on Isaiah 61 :3
To appoint unto them that mourn in Zion "To impart gladness to the mourners of Zion" - A word necessary to the sense is certainly lost in this place, of which the ancient Versions have preserved no traces. Houbigant, by conjecture, inserts the word ששון sason, gladness, taken from the line next but one below, where it stands opposed to אבל ebel, sorrow or mourning, as the word lost here was to אבלי abeley, mourners: I follow him. - L.
Beauty for ashes "A beautiful crown instead of ashes" - In times of mourning the Jews put on sackcloth, or coarse and sordid raiment, and spread dust and ashes on their heads; on the contrary, splendid clothing and ointment poured on the head were the signs of joy. "Feign thyself to be a mourner," says Joab to the woman of Tekoah, "and put on now mourning apparel, and anoint not thyself with oil," 2 Samuel 14:2. These customs are at large expressed in the Book of Judith: "She pulled off the sackcloth which she had on, and put off the garments of her widowhood, and washed her body all over with water and anointed herself with precious ointment, and braided the hair of her head, and put on a tire [mitre, marg.] upon it; and put on her garments of gladness;" chap. 10:3.-- L.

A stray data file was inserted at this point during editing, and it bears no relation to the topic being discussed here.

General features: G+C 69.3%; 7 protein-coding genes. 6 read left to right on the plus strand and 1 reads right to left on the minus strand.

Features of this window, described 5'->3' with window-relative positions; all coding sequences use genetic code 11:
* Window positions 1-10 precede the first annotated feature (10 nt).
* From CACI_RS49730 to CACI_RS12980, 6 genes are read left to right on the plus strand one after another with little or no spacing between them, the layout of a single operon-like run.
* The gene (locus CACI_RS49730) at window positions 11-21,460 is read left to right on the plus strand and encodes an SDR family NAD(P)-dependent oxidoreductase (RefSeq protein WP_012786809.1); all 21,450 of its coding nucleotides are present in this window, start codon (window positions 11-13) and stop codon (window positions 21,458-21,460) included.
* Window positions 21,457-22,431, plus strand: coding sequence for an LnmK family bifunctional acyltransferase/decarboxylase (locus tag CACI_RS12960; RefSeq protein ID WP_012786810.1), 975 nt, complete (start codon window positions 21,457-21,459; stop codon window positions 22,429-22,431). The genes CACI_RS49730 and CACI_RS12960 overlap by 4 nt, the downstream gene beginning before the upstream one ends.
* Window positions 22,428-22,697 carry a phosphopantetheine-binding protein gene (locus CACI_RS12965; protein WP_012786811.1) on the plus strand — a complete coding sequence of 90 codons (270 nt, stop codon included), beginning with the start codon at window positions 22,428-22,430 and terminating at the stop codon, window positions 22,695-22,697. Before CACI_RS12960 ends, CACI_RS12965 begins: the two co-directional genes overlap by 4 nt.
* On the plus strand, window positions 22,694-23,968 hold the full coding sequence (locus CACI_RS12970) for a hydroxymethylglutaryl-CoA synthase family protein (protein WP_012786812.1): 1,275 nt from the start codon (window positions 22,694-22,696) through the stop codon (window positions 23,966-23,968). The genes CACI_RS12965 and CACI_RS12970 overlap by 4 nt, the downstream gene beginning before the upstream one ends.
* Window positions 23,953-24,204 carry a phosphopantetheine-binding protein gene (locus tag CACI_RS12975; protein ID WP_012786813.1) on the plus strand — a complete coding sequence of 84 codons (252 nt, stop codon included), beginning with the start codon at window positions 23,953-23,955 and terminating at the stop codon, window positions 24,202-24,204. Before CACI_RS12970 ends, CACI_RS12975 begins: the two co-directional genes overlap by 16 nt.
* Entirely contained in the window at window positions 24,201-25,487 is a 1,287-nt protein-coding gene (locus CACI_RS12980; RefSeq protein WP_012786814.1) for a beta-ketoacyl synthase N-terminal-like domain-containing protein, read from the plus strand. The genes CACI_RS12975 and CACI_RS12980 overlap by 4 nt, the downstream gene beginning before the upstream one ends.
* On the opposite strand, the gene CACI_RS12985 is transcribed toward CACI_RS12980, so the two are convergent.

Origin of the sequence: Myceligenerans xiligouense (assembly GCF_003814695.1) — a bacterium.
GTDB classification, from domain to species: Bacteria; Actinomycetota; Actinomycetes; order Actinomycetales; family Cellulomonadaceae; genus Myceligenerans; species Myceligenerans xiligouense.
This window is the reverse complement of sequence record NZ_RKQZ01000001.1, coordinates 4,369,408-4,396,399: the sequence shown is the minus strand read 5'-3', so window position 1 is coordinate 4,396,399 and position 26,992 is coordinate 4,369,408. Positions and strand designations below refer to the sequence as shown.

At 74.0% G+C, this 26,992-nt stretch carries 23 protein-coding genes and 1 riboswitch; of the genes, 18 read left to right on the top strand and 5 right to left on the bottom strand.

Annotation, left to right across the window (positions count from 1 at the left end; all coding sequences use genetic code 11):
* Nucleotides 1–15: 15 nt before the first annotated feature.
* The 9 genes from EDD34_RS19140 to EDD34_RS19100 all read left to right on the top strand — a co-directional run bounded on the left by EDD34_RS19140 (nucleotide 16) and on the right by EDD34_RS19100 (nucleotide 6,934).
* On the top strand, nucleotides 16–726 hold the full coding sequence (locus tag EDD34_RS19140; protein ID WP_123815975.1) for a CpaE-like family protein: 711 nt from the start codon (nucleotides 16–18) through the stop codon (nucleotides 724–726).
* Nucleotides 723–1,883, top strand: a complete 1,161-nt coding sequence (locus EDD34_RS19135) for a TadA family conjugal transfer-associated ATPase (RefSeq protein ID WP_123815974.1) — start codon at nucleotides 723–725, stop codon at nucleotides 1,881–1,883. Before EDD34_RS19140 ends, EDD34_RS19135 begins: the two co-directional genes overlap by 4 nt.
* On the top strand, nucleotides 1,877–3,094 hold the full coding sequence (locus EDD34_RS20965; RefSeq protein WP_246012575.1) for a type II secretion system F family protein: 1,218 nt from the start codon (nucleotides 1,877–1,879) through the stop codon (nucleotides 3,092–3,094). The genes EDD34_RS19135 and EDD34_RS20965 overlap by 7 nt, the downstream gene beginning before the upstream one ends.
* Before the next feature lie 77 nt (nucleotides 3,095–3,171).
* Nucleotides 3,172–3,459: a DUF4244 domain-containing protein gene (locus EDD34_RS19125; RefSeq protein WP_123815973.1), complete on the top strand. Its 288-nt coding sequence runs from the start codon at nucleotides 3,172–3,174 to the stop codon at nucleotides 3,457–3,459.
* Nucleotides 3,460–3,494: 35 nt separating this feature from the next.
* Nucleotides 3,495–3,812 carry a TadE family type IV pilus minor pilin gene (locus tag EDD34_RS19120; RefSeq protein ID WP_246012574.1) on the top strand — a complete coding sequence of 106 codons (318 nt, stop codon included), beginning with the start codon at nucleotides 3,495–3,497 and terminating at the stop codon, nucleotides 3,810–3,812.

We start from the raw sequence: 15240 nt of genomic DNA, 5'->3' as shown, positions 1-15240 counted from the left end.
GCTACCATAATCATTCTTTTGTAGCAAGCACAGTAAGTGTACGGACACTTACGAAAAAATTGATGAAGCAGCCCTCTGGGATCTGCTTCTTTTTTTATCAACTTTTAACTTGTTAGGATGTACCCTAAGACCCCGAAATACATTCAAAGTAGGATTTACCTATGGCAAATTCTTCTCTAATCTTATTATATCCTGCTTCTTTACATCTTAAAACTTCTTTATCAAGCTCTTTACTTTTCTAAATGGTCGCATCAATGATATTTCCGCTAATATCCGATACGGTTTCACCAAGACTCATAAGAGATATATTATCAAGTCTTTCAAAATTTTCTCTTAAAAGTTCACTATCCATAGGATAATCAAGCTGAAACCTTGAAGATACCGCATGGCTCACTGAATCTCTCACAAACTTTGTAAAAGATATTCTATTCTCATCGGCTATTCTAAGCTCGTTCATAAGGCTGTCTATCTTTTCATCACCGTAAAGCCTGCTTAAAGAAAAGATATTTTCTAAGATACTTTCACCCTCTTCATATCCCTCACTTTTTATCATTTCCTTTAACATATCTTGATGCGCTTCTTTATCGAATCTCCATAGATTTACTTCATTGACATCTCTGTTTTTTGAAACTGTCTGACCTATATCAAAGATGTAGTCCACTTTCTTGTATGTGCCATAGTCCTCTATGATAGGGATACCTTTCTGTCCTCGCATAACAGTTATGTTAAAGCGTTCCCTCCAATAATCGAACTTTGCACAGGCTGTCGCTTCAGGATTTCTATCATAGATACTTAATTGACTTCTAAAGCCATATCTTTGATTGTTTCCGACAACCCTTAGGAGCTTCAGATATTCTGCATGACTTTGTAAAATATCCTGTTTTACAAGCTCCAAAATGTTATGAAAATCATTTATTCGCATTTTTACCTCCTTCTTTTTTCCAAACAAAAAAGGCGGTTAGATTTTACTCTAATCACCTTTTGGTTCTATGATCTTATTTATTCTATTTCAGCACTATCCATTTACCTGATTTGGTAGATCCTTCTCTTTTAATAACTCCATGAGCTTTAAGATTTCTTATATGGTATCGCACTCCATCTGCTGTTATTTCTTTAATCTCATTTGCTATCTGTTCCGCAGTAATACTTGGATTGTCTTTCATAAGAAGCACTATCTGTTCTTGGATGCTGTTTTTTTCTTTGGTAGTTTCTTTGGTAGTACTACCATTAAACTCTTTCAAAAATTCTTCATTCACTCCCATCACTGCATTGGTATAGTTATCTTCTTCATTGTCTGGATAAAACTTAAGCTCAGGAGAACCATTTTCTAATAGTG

פאר תחת אפר peer tachath ephar, glory for ashes; a paronomasia which the prophet often uses: a chaplet, crown, or other ornament of the head (for so the Vulgate renders the word here and in the both verse; in which last place the Septuagint agree in the same rendering), instead of dust and ashes, which before covered it; and the costly ointments used on occasions of festivity, instead of the ensigns of sorrow. - L.
Trees of righteousness "Trees approved" - Hebrews oaks of righteousness or truth; that is, such as by their flourishing condition should show that they were indeed "the scion of God's planting, and the work of his hands;" under which images, in the preceding chapter, Isaiah 60:21, the true servants of God, in a highly improved state of the Church, were represented; that is, says Vitringa on that place, "commendable for the strength of their faith, their durability, and firmness."